UPDATE 12 May 2015: As of Design Studio 1.5, the SDK result set cell limit will be configurable beyond 10K.
Welcome to the inaugural edition of the Design Studio Innovation Blog Series.
There have recently been a number of discussions regarding result set size limits with Design Studio, as related to how much data can be supplied to a single application for a particular data source. I thought it would be worthwhile to investigate the result set limit for SDK components in this context, discuss the implications of this limit and cases where it would be beneficial to have a larger result set than currently supported.
Summary of Findings
Before going into the details I’ll get straight to the point of what I discovered. Although the result set limit for an SDK component is 10,000 data cells , I was able to demonstrate (through a not directly documented feature which I’ll describe later), that in my particular test, over 2.5 million cells could be handled by an SDK component as long as it is designed to do so. For testing purposes the UI5 Table control was used as the basis for an SDK component.
To put this subject into context, lets start with the data source limitations. There is currently an overall restriction on data returned to a Design Studio application based on the data source itself. So for BusinessObjects Universes, this is 50,000 data cells and for BW BEx Queries there’s a safety net of 500,000 data cells, as noted in the following discussions (I wasn’t able to confirm if there is a limit for HANA):
In comparison, as mentioned previously, the Design Studio SDK framework only allows a result set of 10,000 data cells to be passed to a custom component, even if the connected data source itself has a higher limit.
An Example Use Case for a Large Result Set
When the topic of large result sets comes up, the usual question is “Why do you need to display such a large amount of data on a dashboard?”. It’s not necessarily that there’s a desire to display all of the data at once in a single crosstab for instance but if you’re following the approach of a single data source for an application (a recommended practice) to feed multiple components in multiple tabs, as well as providing the flexibility to filter and swap dimensions and measures, then you can easily need a large result set. A large result set would also allow for local filtering, resulting in more interactive dashboards like we are used to from Xcelsius. Further examples are given in the above discussions.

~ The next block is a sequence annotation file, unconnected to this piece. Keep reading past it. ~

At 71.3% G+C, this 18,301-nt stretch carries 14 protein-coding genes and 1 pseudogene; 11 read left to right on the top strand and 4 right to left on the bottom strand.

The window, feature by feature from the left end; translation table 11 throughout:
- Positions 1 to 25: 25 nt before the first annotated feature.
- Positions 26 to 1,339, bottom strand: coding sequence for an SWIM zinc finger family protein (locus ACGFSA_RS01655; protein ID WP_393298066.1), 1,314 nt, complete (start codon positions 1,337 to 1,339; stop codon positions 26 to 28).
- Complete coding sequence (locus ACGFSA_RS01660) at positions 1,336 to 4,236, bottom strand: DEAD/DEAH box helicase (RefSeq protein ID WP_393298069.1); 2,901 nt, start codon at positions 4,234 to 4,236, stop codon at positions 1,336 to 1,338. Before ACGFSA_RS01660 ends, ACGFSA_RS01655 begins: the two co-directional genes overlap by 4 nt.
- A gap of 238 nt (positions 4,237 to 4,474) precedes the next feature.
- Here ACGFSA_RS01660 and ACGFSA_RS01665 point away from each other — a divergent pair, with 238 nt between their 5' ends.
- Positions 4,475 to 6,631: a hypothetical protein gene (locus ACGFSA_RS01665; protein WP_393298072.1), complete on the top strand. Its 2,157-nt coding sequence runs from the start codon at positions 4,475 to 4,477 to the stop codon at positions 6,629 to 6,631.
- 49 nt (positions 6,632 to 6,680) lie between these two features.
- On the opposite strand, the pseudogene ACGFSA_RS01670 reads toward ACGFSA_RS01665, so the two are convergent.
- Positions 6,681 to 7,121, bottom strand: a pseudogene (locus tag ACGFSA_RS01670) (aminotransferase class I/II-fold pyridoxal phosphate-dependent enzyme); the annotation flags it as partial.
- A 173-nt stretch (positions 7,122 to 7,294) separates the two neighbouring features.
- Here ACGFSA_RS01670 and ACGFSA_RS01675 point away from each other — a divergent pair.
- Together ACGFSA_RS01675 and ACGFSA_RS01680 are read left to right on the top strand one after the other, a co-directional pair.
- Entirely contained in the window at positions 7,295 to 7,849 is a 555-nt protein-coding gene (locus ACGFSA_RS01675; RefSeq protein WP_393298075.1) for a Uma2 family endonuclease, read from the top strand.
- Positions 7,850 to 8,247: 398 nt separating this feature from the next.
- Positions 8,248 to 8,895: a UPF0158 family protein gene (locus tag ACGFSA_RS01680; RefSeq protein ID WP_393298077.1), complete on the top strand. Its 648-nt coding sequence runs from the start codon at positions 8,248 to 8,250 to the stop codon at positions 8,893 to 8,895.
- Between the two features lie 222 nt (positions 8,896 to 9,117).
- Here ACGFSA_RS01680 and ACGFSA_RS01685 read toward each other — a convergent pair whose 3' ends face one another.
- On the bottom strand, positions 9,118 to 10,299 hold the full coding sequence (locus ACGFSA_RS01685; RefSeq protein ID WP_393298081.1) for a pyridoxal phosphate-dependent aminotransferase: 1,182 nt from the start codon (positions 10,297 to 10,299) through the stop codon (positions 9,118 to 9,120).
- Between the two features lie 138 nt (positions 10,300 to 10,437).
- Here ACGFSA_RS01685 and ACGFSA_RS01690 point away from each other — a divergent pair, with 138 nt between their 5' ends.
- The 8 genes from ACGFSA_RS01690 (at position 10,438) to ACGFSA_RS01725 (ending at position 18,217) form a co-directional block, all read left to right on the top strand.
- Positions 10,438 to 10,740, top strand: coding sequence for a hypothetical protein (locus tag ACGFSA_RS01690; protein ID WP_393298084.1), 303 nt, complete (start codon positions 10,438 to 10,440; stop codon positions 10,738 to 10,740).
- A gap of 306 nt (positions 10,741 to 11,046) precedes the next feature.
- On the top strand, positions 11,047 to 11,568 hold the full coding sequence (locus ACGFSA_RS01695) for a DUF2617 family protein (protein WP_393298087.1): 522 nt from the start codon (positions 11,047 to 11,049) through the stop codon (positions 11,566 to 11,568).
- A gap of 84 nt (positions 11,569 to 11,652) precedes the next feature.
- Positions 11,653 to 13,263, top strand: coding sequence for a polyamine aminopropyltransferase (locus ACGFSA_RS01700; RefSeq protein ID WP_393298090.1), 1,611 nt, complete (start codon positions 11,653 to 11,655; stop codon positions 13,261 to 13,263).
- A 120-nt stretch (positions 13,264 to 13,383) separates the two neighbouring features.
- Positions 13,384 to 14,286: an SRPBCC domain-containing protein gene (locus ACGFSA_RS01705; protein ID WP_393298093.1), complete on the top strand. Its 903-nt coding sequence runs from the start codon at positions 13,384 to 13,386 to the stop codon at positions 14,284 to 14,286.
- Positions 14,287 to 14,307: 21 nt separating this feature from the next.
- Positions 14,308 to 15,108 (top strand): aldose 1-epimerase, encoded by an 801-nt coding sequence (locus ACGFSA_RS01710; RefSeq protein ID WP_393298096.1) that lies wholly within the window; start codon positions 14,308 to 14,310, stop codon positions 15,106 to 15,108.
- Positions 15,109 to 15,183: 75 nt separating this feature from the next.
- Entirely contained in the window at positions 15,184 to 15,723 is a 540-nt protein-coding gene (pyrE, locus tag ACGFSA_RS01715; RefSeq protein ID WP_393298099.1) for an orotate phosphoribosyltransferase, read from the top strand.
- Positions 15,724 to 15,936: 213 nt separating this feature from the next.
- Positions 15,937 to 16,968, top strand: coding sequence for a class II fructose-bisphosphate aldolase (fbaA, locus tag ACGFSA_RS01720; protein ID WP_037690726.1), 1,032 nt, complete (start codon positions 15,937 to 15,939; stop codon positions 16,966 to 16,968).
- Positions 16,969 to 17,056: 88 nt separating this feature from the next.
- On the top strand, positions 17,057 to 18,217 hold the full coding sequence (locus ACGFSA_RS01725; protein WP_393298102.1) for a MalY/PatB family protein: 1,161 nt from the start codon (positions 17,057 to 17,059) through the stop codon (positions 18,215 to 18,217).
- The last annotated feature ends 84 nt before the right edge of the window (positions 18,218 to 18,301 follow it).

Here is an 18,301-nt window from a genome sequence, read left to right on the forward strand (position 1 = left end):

Now, in the case of SDK components, I’d like to work through one use case example where the 10,000 data cell limit is simply too low. A common requirement is to display a scorecard table with microcharts. So I’ve mocked one up in Excel with actual airline on-time performance data. Here, we simply want to represent on-time performance KPI trends over a single month by day, for each origin state. This represents 53 rows by 12 columns, resulting in 636 “cells” as shown below. Perfectly reasonable for a dashboard I think.
However, the actual number of data cells required to generate this scorecard is 17,808 as shown in the Initial View below, calculated as 53 Origin State rows x 12 Measure (KPI) columns x 28 days per KPI:
So here, I think we have a legitimate example in support of why we would need more than 10,000 data cells for an SDK component. The number of “cells” displayed in the scorecard is certainly not very high, at 636. However, the underlying data required to generate it exceeds the 10,000 cell limit.
Putting It To The Test
So now, just to make a point, let’s see how much data an SDK component can handle if it could be fed a large result set. The limits on the data source as well as the SDK component are based on the number of data cells. If however, for test purposes we define an Initial View on a BW data source without specifying any measures (technically resulting in zero data cells), it turns out that not only is the SDK 10,000 cell limit ignored but so is the 500,000 cell limit on a BW data source. As a result I was able to load an SDK table component with over 2.5 million cells of data as shown below (again using real airline on-time performance data).
Here’s the Initial View of the data source:
Here’s the first page of the loaded SDK component:
And here’s the last page:
With my test data that’s 445,822 rows x 6 columns, representing 2,674,932 cells. Admittedly, it took a while to load from the back-end because I’m running my BW dev system on a medium spec VM and there’s also the client-side component load time but I think on a production system or with HANA in particular the performance would have been significantly better.
Once the data was loaded however, the table component responded very well. Navigating back and forth through the pages was instantaneous while sorting and filtering columns was quite fast too, especially considering the data volume.
A Comment About The No Data Cells Scenario
Design Studio Idea Place: Remove 10,000 cell result set limit for SDK Components
Blog Series Index: Design Studio Innovation Series – Welcome